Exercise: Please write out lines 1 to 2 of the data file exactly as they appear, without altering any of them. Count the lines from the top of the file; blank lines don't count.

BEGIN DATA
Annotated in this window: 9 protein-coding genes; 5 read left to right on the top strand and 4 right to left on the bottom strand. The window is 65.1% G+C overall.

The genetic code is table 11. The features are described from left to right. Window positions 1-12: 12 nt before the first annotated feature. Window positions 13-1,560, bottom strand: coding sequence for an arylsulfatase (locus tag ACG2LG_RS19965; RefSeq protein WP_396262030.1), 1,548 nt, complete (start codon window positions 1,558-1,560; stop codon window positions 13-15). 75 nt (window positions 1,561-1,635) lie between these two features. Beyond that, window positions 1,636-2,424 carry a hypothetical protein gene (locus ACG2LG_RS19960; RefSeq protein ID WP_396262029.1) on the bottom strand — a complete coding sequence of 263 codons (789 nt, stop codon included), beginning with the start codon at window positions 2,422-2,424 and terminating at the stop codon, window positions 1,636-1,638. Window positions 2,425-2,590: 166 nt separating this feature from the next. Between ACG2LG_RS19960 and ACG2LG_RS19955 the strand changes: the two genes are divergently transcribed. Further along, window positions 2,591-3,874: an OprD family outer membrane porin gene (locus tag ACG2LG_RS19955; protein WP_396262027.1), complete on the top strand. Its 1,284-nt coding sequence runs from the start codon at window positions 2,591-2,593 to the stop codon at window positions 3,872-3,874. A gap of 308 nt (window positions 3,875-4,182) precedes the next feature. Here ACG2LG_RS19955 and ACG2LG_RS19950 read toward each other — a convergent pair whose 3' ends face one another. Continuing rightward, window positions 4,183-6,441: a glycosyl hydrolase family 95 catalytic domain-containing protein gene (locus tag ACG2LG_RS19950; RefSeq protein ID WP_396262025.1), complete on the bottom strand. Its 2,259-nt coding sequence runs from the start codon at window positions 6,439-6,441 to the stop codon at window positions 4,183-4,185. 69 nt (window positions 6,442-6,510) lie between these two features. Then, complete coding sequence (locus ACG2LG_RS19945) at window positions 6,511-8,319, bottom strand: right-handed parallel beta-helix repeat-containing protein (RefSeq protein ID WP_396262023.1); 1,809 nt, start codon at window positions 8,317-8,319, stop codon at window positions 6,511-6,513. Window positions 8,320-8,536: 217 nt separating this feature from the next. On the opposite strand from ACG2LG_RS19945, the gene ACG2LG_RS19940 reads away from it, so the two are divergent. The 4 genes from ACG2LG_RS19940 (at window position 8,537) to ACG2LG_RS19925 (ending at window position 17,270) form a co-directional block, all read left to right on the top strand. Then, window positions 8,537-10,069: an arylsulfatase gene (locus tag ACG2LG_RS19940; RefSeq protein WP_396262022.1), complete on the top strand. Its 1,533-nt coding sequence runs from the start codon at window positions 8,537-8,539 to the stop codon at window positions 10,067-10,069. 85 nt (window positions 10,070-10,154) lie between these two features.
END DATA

Annotated in this window: 9 protein-coding genes; 5 read left to right on the top strand and 4 right to left on the bottom strand. The window is 65.1% G+C overall.

The genetic code is table 11. The features are described from left to right. Window positions 1-12: 12 nt before the first annotated feature. Window positions 13-1,560, bottom strand: coding sequence for an arylsulfatase (locus tag ACG2LG_RS19965; RefSeq protein WP_396262030.1), 1,548 nt, complete (start codon window positions 1,558-1,560; stop codon window positions 13-15). 75 nt (window positions 1,561-1,635) lie between these two features. Beyond that, window positions 1,636-2,424 carry a hypothetical protein gene (locus ACG2LG_RS19960; RefSeq protein ID WP_396262029.1) on the bottom strand — a complete coding sequence of 263 codons (789 nt, stop codon included), beginning with the start codon at window positions 2,422-2,424 and terminating at the stop codon, window positions 1,636-1,638. Window positions 2,425-2,590: 166 nt separating this feature from the next. Between ACG2LG_RS19960 and ACG2LG_RS19955 the strand changes: the two genes are divergently transcribed. Further along, window positions 2,591-3,874: an OprD family outer membrane porin gene (locus tag ACG2LG_RS19955; protein WP_396262027.1), complete on the top strand. Its 1,284-nt coding sequence runs from the start codon at window positions 2,591-2,593 to the stop codon at window positions 3,872-3,874. A gap of 308 nt (window positions 3,875-4,182) precedes the next feature. Here ACG2LG_RS19955 and ACG2LG_RS19950 read toward each other — a convergent pair whose 3' ends face one another. Continuing rightward, window positions 4,183-6,441: a glycosyl hydrolase family 95 catalytic domain-containing protein gene (locus tag ACG2LG_RS19950; RefSeq protein ID WP_396262025.1), complete on the bottom strand. Its 2,259-nt coding sequence runs from the start codon at window positions 6,439-6,441 to the stop codon at window positions 4,183-4,185. 69 nt (window positions 6,442-6,510) lie between these two features. Then, complete coding sequence (locus ACG2LG_RS19945) at window positions 6,511-8,319, bottom strand: right-handed parallel beta-helix repeat-containing protein (RefSeq protein ID WP_396262023.1); 1,809 nt, start codon at window positions 8,317-8,319, stop codon at window positions 6,511-6,513. Window positions 8,320-8,536: 217 nt separating this feature from the next. On the opposite strand from ACG2LG_RS19945, the gene ACG2LG_RS19940 reads away from it, so the two are divergent. The 4 genes from ACG2LG_RS19940 (at window position 8,537) to ACG2LG_RS19925 (ending at window position 17,270) form a co-directional block, all read left to right on the top strand. Then, window positions 8,537-10,069: an arylsulfatase gene (locus tag ACG2LG_RS19940; RefSeq protein WP_396262022.1), complete on the top strand. Its 1,533-nt coding sequence runs from the start codon at window positions 8,537-8,539 to the stop codon at window positions 10,067-10,069. 85 nt (window positions 10,070-10,154) lie between these two features.